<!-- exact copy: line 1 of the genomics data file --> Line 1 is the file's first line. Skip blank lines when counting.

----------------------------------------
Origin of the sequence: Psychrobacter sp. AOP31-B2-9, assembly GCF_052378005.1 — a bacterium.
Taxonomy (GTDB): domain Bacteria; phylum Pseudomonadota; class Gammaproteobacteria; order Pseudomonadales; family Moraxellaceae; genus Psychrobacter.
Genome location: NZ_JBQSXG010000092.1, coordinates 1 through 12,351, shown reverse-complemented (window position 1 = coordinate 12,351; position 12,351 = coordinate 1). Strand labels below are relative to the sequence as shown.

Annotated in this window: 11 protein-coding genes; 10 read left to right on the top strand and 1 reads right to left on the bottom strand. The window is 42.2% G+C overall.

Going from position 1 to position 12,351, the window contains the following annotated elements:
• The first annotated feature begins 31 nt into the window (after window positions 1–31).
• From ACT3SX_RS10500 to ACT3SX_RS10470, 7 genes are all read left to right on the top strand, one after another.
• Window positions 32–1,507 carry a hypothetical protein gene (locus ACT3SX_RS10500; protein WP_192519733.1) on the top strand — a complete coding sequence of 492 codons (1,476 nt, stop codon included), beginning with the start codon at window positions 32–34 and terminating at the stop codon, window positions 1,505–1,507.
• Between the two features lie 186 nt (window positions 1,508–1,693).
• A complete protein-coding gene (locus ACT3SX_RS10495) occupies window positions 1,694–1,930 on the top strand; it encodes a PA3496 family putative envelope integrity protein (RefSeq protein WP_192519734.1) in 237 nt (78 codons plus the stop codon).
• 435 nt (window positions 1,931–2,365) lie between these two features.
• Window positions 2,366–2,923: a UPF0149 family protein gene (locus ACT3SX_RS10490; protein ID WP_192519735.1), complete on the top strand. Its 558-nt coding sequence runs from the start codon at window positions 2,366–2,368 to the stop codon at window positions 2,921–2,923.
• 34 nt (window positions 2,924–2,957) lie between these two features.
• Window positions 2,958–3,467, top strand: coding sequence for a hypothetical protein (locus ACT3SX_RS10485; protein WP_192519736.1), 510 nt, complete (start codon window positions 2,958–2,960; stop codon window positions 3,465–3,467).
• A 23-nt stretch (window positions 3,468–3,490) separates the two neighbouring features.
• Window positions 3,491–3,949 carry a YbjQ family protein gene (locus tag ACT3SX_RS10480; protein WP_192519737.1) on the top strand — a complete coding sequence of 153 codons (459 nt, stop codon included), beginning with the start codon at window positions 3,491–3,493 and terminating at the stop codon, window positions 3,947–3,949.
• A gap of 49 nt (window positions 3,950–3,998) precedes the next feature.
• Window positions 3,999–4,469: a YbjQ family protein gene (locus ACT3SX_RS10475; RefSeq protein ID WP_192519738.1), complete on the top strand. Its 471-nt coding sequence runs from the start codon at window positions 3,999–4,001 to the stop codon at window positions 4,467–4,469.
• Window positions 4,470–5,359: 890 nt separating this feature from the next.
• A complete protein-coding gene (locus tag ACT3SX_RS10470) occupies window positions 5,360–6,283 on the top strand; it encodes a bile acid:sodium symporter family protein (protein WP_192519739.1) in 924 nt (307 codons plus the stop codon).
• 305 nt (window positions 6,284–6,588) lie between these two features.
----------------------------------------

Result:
Origin of the sequence: Psychrobacter sp. AOP31-B2-9, assembly GCF_052378005.1 — a bacterium.